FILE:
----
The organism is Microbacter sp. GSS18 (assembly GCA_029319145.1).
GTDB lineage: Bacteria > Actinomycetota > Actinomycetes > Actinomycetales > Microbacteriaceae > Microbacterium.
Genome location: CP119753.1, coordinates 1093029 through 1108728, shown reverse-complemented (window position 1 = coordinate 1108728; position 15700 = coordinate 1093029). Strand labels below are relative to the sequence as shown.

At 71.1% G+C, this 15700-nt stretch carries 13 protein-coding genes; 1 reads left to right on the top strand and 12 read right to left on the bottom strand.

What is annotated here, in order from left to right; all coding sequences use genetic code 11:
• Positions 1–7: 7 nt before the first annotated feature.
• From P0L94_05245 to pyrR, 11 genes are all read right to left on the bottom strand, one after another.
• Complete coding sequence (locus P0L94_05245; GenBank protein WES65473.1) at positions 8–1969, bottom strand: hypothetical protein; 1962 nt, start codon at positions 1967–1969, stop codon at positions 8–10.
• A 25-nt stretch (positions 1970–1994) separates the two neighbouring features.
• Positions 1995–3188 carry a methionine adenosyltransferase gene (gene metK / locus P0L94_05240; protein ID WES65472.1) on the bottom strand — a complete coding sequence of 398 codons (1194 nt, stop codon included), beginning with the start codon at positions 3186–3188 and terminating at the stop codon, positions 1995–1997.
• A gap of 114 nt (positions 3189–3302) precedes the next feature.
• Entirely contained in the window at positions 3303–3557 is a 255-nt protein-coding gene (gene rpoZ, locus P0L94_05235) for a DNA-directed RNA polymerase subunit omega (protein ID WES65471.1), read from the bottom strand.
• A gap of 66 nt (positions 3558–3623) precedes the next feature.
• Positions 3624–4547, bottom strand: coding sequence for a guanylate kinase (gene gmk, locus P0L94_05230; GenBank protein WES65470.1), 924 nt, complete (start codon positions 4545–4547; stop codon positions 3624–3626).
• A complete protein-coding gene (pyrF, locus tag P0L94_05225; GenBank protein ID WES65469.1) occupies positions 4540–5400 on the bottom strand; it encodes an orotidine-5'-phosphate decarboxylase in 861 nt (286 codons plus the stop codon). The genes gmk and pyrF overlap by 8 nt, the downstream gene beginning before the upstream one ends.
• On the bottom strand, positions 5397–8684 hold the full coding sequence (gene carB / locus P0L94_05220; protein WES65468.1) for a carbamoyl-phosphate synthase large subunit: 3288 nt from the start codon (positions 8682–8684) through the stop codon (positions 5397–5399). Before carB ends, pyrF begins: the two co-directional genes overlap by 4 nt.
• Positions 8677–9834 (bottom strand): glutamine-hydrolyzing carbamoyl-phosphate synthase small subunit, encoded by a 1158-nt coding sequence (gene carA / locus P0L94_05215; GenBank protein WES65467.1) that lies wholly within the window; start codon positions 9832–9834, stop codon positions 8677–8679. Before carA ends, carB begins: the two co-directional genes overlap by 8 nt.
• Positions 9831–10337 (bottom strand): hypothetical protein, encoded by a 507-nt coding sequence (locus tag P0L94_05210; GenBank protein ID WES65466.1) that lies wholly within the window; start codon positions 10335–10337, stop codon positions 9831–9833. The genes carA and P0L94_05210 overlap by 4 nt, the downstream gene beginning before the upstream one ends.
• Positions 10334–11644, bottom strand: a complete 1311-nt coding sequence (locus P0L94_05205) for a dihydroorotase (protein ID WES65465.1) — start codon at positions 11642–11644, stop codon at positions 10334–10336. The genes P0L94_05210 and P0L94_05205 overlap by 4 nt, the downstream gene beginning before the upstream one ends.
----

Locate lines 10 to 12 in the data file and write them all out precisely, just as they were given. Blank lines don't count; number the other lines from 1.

• Positions 1995–3188 carry a methionine adenosyltransferase gene (gene metK / locus P0L94_05240; protein ID WES65472.1) on the bottom strand — a complete coding sequence of 398 codons (1194 nt, stop codon included), beginning with the start codon at positions 3186–3188 and terminating at the stop codon, positions 1995–1997.
• A gap of 114 nt (positions 3189–3302) precedes the next feature.
• Entirely contained in the window at positions 3303–3557 is a 255-nt protein-coding gene (gene rpoZ, locus P0L94_05235) for a DNA-directed RNA polymerase subunit omega (protein ID WES65471.1), read from the bottom strand.